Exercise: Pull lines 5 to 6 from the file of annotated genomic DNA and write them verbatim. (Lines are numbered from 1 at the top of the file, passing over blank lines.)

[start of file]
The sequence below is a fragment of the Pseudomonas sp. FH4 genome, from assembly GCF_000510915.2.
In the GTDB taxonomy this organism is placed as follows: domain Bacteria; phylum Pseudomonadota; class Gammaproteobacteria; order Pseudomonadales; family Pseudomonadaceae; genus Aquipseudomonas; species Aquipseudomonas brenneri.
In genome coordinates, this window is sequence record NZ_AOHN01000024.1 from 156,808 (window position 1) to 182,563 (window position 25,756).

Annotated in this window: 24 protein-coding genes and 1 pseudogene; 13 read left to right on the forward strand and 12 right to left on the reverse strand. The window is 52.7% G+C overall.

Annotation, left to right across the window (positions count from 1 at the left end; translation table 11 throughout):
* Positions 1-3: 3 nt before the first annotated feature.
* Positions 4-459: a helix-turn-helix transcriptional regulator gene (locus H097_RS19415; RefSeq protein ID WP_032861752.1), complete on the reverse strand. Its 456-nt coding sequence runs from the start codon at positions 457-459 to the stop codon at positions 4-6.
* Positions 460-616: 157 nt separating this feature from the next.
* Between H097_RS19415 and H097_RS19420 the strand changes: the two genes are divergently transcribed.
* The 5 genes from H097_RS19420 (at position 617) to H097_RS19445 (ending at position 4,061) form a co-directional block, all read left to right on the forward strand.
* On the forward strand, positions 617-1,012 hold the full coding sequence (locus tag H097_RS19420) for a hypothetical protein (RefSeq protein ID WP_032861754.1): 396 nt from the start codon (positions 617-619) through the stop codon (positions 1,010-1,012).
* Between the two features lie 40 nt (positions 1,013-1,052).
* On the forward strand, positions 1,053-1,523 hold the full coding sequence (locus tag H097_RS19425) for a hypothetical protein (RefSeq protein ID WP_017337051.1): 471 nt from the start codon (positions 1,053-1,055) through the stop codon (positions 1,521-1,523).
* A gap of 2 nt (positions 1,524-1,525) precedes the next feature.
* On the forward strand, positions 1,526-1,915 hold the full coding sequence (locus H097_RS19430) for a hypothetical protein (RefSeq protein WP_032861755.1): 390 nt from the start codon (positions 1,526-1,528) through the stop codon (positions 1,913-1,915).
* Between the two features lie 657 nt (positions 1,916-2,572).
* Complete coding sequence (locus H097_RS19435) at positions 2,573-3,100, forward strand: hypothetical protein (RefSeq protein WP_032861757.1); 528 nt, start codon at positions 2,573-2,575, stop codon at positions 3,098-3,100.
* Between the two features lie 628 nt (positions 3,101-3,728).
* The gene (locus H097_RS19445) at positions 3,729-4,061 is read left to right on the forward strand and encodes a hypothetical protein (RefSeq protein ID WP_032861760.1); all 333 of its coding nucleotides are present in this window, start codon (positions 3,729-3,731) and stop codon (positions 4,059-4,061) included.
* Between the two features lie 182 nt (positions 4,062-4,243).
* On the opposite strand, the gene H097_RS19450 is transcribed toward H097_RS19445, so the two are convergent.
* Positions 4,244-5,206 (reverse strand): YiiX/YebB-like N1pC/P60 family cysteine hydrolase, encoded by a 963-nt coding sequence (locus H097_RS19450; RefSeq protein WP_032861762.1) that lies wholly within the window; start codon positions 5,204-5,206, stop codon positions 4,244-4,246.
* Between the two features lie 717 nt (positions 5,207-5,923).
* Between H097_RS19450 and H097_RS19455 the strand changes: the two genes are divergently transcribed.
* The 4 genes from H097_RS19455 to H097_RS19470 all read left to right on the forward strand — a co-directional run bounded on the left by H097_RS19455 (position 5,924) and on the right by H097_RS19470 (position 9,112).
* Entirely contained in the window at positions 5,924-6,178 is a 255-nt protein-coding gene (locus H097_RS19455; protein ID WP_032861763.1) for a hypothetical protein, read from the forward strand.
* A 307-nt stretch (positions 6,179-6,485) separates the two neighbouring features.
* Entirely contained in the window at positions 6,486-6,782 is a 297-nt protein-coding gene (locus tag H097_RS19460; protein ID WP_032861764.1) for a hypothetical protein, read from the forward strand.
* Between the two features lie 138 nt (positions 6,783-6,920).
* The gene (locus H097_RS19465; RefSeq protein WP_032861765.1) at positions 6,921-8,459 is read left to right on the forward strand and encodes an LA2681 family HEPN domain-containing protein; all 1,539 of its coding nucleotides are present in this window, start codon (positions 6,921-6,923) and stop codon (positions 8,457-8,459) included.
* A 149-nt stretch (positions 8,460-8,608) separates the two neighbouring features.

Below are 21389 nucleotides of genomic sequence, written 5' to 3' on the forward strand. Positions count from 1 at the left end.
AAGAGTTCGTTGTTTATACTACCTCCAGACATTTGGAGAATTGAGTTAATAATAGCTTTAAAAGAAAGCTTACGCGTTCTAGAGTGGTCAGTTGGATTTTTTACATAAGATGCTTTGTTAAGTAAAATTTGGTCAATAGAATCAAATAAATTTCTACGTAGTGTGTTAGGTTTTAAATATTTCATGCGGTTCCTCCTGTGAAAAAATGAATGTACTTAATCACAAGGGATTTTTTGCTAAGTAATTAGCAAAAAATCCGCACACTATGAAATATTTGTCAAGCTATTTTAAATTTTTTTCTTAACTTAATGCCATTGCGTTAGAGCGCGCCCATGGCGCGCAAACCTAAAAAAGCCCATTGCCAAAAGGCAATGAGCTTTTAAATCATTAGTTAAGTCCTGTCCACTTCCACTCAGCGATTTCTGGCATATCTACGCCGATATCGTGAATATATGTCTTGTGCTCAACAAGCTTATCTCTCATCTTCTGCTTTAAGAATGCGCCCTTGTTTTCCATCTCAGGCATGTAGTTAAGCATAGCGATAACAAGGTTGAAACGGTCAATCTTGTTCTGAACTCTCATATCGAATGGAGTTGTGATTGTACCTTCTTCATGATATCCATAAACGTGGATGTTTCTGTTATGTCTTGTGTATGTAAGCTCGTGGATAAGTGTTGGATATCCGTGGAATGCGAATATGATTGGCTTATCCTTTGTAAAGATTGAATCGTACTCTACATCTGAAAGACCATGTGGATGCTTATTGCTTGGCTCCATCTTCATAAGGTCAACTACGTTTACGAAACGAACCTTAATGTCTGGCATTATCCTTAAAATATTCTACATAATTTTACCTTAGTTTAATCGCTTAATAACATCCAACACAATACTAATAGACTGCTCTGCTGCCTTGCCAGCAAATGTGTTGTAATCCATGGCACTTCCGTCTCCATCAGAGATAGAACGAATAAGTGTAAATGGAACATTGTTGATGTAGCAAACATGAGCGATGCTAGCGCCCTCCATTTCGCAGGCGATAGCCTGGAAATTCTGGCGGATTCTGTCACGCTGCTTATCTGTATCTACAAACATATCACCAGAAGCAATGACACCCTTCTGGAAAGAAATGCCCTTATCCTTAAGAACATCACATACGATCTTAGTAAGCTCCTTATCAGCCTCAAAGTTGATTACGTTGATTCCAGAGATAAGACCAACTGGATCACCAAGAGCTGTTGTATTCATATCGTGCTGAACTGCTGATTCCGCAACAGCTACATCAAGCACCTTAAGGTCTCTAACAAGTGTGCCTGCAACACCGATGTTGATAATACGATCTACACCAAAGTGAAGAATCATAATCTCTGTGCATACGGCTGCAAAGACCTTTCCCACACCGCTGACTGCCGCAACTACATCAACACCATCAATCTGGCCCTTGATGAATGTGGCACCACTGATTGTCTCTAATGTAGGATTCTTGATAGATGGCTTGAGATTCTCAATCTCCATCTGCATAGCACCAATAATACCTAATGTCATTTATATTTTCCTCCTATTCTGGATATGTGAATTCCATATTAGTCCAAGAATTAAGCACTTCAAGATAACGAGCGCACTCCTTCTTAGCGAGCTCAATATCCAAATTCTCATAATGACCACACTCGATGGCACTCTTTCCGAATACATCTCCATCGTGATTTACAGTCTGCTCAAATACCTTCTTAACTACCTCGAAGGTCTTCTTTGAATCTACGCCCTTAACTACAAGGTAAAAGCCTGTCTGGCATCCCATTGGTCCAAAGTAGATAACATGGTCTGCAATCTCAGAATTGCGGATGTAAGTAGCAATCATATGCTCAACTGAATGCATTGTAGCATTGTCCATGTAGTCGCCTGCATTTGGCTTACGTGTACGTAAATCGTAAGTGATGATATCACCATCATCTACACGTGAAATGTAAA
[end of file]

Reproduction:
Annotation, left to right across the window (positions count from 1 at the left end; translation table 11 throughout):
* Positions 1-3: 3 nt before the first annotated feature.